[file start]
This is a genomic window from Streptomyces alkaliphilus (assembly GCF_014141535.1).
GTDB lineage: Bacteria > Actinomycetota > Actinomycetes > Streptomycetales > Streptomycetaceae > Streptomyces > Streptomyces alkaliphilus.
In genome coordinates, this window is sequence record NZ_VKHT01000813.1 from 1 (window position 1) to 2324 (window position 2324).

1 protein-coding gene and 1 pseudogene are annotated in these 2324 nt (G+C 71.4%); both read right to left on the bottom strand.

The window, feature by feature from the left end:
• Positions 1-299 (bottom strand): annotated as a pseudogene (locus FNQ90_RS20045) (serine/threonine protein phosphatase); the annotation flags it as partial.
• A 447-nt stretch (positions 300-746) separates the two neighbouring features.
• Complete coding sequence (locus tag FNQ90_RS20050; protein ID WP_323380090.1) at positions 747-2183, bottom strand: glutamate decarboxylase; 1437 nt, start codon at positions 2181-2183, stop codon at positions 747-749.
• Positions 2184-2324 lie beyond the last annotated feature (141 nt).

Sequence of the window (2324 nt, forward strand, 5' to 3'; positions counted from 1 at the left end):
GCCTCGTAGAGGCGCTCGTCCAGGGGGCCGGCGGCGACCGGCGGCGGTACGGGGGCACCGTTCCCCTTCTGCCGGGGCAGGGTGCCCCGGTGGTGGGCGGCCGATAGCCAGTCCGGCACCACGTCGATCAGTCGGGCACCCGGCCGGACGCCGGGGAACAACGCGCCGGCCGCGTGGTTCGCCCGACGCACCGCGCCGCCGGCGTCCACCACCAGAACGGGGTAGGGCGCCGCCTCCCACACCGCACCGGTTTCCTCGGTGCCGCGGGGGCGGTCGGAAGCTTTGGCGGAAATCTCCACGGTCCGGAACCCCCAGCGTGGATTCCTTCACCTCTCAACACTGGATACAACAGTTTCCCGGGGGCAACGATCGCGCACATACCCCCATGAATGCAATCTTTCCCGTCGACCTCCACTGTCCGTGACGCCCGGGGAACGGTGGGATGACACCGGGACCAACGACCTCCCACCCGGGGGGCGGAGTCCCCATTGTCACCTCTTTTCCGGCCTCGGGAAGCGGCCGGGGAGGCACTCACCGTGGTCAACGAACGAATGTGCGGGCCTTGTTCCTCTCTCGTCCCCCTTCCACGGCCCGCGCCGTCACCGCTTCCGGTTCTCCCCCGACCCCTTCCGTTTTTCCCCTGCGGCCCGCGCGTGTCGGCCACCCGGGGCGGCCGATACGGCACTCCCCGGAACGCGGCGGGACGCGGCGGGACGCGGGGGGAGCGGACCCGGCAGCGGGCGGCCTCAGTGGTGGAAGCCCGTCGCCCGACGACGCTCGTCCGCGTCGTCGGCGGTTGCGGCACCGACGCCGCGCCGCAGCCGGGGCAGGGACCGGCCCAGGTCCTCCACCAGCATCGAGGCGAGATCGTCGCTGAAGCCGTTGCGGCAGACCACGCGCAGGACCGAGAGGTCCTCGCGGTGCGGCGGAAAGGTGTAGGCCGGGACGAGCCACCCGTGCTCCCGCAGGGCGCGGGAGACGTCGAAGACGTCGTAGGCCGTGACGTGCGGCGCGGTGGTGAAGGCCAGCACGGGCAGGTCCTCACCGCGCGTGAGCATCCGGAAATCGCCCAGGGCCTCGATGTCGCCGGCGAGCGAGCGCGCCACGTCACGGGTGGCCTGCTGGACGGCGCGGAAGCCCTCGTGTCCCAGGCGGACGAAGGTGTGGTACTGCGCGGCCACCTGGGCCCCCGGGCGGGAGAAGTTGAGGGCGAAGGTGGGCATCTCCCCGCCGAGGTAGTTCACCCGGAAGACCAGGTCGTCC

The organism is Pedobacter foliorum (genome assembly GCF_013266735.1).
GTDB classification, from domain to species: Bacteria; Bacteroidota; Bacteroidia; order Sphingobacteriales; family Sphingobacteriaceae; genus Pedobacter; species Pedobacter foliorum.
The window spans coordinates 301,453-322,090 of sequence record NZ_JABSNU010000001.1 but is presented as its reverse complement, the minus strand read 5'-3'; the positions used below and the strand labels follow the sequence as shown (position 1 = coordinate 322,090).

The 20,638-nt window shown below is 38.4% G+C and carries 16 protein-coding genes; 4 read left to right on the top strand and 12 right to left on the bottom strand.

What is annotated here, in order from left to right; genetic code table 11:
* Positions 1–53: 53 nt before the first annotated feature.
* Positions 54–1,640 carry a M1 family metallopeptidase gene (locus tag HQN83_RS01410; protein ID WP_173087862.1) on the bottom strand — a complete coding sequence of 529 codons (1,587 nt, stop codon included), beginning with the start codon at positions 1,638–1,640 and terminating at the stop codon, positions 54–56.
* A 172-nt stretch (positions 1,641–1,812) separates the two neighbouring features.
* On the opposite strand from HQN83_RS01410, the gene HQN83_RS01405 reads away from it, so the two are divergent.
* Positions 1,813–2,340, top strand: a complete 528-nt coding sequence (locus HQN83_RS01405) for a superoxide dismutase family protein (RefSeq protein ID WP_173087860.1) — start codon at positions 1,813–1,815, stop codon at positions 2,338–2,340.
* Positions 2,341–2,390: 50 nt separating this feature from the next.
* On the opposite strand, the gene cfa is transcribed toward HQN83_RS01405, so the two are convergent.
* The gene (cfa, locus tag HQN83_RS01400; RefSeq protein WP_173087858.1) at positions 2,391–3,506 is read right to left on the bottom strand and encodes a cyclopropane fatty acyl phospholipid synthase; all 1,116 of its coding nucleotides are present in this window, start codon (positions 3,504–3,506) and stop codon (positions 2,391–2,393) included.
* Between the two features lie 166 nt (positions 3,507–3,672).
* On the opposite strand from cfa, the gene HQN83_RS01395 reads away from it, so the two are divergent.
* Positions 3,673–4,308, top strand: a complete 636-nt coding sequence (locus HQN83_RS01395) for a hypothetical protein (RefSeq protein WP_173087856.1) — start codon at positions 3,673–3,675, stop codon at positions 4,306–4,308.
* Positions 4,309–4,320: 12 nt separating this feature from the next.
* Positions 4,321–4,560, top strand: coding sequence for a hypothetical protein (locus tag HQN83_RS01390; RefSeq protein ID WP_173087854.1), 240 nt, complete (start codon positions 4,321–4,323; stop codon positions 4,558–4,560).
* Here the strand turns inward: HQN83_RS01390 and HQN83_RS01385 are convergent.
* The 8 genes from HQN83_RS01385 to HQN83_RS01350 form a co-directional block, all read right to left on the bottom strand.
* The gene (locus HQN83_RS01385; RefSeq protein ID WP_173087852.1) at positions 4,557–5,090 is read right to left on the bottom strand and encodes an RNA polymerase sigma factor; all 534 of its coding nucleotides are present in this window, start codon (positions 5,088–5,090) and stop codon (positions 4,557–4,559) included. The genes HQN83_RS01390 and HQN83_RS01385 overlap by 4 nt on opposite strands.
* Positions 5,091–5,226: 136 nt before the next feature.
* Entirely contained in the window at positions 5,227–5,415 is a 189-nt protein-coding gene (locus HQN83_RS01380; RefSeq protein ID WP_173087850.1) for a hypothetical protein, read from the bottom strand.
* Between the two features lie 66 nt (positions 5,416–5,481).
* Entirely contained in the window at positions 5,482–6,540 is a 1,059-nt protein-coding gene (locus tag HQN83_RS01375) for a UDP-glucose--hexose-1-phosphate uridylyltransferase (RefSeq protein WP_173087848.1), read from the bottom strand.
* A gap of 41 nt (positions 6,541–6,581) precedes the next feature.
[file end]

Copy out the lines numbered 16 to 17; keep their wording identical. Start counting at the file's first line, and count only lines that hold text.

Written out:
What is annotated here, in order from left to right; genetic code table 11:
* Positions 1–53: 53 nt before the first annotated feature.